Her children rose up, and called her blessed: her husband, and he praised her.
My mother loved my bride from their first meeting. They enjoyed shopping together, and my bride was the daughter she never had. My mother died on Easter Sunday 1984. She never saw, in this life, her grandchildren. My bride and I were married for eight years before our twin boys appeared. We were afraid we were never going to have children. When they were born, I was 34 and my bride was 33. After we brought the boys home, my initial thought was: “What’s next”? After being married for such a long time as a childless couple, I was concerned that perhaps parenthood would prove a challenge we were ill-prepared to meet. Fortunately my bride, from the outset, proved herself a superb mother.
Changing endless diapers and making endless bottles of formula she did like a pro, as if her entire life had been preparation for these tasks. When the toddler stage entered, she was constantly on the go, chasing after two inquisitive little boys who could cover a great deal of distance in a small amount of time. I helped as much as I could, but the law mines often meant that for large portions of the week my bride was on her own. This was especially a challenge with Larry as he always ranked among the boldest of spirits. One morning my bride took the boys to Renfrew Park a few blocks from our home. Toddler Larry loved that park. He loved it so much that during the afternoon he slipped from the house and began a toddler trek to the Park. My bride was frantic until a policeman returned Larry to our house safe and sound to the vast relief of Mom.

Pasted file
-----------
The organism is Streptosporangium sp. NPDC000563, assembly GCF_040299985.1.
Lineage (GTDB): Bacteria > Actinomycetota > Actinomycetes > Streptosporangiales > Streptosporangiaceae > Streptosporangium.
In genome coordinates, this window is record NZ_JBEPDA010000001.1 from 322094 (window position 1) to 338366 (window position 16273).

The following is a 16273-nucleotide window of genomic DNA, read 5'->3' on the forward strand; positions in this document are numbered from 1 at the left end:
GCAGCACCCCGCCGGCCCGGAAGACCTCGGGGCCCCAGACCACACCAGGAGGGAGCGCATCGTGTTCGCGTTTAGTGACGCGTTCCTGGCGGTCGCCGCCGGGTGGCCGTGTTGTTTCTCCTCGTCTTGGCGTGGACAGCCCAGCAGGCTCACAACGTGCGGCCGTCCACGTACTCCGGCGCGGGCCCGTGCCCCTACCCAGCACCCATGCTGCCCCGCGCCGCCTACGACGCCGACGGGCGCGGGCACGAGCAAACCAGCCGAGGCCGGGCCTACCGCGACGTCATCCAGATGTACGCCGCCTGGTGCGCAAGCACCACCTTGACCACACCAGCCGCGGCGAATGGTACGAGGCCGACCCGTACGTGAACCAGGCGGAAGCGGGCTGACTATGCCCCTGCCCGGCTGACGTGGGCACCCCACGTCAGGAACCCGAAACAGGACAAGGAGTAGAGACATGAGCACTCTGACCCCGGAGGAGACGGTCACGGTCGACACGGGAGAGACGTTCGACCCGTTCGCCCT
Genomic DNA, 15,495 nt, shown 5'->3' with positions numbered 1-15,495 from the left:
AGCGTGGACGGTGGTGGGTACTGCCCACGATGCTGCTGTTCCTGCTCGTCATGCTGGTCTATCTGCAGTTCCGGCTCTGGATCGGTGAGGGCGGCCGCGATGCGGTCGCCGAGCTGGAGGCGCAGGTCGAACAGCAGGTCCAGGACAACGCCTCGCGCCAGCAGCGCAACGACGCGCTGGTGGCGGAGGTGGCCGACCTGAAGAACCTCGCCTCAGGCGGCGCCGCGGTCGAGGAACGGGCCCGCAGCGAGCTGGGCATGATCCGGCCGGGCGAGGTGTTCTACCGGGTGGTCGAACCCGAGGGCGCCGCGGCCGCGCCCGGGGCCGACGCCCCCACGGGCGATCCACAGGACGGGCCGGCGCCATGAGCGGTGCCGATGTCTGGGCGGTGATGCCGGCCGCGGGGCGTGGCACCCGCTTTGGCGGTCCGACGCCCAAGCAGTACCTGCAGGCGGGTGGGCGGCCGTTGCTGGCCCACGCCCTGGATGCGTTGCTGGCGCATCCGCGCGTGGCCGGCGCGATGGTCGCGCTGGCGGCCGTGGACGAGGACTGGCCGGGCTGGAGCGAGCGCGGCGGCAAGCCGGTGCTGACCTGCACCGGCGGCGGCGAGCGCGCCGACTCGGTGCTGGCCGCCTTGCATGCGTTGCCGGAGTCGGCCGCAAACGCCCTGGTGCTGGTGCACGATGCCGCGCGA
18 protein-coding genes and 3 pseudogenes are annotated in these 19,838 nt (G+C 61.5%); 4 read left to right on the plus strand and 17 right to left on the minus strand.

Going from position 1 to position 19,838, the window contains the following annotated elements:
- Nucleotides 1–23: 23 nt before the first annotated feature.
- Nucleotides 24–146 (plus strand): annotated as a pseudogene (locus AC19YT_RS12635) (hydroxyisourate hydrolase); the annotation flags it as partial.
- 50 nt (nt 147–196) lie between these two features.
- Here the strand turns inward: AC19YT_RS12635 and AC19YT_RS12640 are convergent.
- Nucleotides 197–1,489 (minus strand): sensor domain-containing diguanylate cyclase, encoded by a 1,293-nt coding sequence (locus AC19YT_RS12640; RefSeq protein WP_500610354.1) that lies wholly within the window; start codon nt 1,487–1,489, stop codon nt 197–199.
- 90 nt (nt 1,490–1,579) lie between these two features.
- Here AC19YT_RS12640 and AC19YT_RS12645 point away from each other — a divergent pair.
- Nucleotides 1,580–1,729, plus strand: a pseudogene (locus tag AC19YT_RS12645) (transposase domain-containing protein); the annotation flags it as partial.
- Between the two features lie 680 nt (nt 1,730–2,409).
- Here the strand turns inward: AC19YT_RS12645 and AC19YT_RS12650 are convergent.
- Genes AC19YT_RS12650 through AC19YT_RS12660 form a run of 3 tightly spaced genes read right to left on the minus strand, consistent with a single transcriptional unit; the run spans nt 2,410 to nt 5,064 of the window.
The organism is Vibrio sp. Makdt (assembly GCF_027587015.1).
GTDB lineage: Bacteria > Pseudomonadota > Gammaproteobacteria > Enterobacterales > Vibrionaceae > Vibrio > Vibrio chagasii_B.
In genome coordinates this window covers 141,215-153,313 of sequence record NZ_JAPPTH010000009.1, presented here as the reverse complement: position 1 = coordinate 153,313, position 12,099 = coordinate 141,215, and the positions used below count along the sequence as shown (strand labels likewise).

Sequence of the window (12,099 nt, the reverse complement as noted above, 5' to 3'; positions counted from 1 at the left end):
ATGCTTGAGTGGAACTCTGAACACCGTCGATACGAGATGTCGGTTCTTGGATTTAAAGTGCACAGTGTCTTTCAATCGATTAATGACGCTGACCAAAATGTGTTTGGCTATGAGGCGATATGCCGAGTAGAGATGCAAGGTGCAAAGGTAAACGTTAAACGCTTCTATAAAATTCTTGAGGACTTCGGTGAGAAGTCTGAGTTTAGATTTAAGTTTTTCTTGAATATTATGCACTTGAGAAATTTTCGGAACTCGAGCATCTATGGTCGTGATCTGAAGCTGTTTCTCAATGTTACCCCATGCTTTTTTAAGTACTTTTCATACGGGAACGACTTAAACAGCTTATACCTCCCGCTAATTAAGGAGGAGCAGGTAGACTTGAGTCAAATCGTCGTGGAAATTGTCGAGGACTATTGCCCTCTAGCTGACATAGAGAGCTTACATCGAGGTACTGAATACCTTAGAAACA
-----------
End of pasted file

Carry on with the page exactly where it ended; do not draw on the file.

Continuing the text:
The boys were both late talkers and thus my bride began her relationship with various governmental “helping” agencies, who soon decided that something was wrong with both boys. Well, they were half right: Larry it turned out was autistic. He began to speak about the same time as his brother, but he would always speak with difficulty and with a limited range of words. I was crushed about this initially, alarmed for Larry’s future. My bride’s optimism never faltered. She, from their earliest days, began to teach the boys in “Mommy School”, tailoring Larry’s lessons to his abilities. She continued to do this after our kids began to attend public school, with Mommy School ending with High School. I largely attribute the academic success of our two other children to my brides’ patient instruction of them as they grew.
Our boys were joined by our baby girl three and a half years after their birth. Tending the boys while pregnant was often a challenge to my bride, especially on one interesting, that would be the word, day when I came home and was advised that the boys had displayed their artistic skill, by painting on the white walls of their room in poop. Life was rarely dull for my bride as our kids were growing! With the advent of our daughter my bride had an inquisitive, and talkative, mini-her, who for the first years of her life often would say what her Mom had said just a few minutes before, as if the words were thought up by her. Donnie quickly reacted to this little prodigy by learning a new phrase, “I scared of sister.”